Dartavius Barnes is suing the city of Springfield and the Springfield Police Department for what he says is the desecration of his 2-year-old daughter’s cremated ashes during a warrantless search.
A man is suing the city of Springfield, Illinois and the Springfield Police Department for what he says was the “desecration” of his child’s ashes.
In April 2020, Dartavius Barnes was pulled over by Springfield police for speeding and was placed in a squad car while officers commenced searching his vehicle for drugs.
Officers told Barnes they found a small metal container that tested positive for what they believed to be either ecstasy or meth. Bodycam footage captures the horrifying moment when Barnes tells police that the contents of that container were not any illegal drugs, but the ashes of his 2-year-old daughter, Ta’Naja Barnes.
“No, no, no, bro, that’s my daughter. What y’all doing, bro? That’s my daughter!,” Barnes said. He is seen seated and handcuffed in the video published by WICS. “Give me that, bro. That’s my daughter. Please give me my daughter, bro. Put her in my hand, bro. Y’all are disrespectful, bro.”
In his lawsuit against the city of Illinois, Barnes says that police searched his vehicle without his consent or a warrant and that officers opened the urn without consent and spilled some of the ashes. Barnes is pursuing compensatory and punitive damages and a trial by jury, WICS reports.
The officers identified in the suit are Colton Redding, Brian Riebling, Adam Westlake, Juan Resendez, Nicholas Renfro, and Regan Molohon. They have denied unlawfully obtaining the urn and spilling the ashes, and claim they are “entitled to qualified immunity as their conduct was justified by an objectively reasonable belief that it was lawful.”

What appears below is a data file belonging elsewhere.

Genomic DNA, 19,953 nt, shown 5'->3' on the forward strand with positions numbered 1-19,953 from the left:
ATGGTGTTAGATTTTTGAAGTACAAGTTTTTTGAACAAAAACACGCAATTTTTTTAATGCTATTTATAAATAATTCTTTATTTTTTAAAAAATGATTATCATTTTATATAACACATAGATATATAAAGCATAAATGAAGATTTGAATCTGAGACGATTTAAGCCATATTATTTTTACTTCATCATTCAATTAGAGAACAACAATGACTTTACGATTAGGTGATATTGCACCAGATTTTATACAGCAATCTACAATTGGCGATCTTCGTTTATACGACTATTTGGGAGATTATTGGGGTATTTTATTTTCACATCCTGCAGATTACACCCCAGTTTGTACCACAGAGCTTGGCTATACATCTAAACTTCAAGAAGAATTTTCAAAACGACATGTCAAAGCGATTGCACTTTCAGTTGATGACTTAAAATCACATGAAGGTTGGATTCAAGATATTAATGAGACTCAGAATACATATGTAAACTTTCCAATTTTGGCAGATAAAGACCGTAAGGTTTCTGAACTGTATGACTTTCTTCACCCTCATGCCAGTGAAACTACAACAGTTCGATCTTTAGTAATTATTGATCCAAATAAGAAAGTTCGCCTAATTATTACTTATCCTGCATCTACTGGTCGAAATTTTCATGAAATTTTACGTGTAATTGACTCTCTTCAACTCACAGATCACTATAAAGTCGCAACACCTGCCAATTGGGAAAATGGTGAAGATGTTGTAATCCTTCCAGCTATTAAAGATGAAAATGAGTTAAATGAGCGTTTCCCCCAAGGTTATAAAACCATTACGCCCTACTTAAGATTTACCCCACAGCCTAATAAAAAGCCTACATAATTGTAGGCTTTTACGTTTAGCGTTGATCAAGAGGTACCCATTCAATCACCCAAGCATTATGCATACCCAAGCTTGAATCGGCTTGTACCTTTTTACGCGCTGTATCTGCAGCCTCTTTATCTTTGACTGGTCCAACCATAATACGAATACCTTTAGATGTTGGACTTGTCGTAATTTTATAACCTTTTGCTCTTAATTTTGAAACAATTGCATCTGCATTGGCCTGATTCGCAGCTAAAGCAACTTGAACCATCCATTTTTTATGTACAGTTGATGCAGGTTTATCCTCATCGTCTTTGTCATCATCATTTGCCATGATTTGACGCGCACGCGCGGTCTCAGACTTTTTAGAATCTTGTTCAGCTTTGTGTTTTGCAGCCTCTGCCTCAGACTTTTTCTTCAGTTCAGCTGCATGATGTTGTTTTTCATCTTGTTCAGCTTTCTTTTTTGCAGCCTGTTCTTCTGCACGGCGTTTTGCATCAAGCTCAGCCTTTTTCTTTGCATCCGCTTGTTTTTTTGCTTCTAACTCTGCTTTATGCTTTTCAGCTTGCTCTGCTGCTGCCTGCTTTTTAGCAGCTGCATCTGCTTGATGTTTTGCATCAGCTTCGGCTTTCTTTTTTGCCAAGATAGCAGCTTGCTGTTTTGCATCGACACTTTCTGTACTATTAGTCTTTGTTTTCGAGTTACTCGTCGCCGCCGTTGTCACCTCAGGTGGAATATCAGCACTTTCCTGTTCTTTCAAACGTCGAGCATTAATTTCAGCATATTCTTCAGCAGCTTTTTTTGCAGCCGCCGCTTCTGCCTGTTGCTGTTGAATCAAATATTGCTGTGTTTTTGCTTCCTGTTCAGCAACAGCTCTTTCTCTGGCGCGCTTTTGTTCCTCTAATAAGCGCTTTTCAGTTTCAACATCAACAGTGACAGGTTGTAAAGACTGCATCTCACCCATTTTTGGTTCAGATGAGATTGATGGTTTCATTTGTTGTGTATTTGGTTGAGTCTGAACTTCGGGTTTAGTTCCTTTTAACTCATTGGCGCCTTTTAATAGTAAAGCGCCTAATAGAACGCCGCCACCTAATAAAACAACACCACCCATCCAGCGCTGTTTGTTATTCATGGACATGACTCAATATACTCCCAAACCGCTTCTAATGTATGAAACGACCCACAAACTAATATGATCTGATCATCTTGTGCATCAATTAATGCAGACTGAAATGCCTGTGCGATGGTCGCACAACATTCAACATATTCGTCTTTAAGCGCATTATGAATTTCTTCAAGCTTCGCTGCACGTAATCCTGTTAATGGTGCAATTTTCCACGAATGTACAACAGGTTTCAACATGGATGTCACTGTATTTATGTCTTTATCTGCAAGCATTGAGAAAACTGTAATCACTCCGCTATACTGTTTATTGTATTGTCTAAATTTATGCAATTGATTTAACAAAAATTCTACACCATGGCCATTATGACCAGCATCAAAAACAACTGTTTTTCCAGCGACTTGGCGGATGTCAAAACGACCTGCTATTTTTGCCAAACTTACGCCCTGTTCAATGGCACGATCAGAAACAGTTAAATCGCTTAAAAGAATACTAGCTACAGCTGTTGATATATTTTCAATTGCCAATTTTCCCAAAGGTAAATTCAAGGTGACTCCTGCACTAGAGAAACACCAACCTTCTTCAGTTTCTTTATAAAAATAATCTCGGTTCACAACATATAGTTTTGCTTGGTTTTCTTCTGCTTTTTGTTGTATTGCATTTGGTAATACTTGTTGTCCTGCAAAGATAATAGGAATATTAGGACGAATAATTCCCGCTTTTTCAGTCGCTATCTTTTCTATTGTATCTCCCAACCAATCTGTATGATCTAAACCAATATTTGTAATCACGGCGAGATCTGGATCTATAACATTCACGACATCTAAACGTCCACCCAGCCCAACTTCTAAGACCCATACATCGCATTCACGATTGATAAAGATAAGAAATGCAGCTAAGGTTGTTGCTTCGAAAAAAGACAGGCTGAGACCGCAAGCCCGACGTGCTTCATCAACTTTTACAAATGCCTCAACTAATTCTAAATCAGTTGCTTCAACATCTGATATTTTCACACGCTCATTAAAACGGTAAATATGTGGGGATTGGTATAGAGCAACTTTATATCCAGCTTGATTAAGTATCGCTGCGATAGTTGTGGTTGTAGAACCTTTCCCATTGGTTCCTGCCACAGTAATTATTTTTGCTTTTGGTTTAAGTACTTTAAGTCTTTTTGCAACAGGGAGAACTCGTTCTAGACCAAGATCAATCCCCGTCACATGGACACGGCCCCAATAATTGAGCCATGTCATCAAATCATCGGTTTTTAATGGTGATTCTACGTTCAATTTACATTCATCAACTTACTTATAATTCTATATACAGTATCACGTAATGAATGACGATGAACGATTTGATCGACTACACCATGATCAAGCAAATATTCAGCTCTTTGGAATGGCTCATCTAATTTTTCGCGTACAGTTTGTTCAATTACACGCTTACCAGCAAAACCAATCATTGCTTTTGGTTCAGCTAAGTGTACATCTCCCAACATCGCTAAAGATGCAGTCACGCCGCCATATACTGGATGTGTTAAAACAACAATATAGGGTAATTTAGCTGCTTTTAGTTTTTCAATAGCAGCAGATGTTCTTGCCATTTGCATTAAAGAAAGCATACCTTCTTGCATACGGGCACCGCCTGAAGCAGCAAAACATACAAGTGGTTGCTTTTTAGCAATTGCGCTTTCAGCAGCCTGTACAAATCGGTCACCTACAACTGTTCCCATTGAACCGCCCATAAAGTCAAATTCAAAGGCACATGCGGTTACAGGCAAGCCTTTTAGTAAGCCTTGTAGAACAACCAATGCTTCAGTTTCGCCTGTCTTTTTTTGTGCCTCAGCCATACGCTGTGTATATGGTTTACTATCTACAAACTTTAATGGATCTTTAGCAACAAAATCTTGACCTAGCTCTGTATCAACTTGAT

Barnes’ daughter, two-year-old Ta’Naja Barnes, was tragically murdered by neglect in 2019. Her mother, T’wanka Davis and her mother’s boyfriend, Anthony Myers were both convicted for murder charges in 2020. Davis was sentenced to 20 years in prison and Myers was sentenced to 30.
In the bodycam footage, officers can be seen debating whether to re-test the contents of the urn after Barnes tells them what it is. The agonizing pleas from Barnes and his father, who was also on the scene, are heard from the squad car.
“Please bro. That is something that is very important to me,” Barnes continued.
The officers decided not to re-test the urn. Toward the end of the video, officers are seen talking to each other about the test results.
“That guy knew it wasn’t weed. He immediately got out and said it was the ashes of his granddaughter,” one officer said, referring to Barnes’ father. The same officer tells another to “ask [Barnes] if he wants it or if he wants his dad to have it.”
An exhausted Barnes is seen telling police to return the urn to his father. His lawsuit against the city is set to go to trial in August 22, according to the Washington Post.
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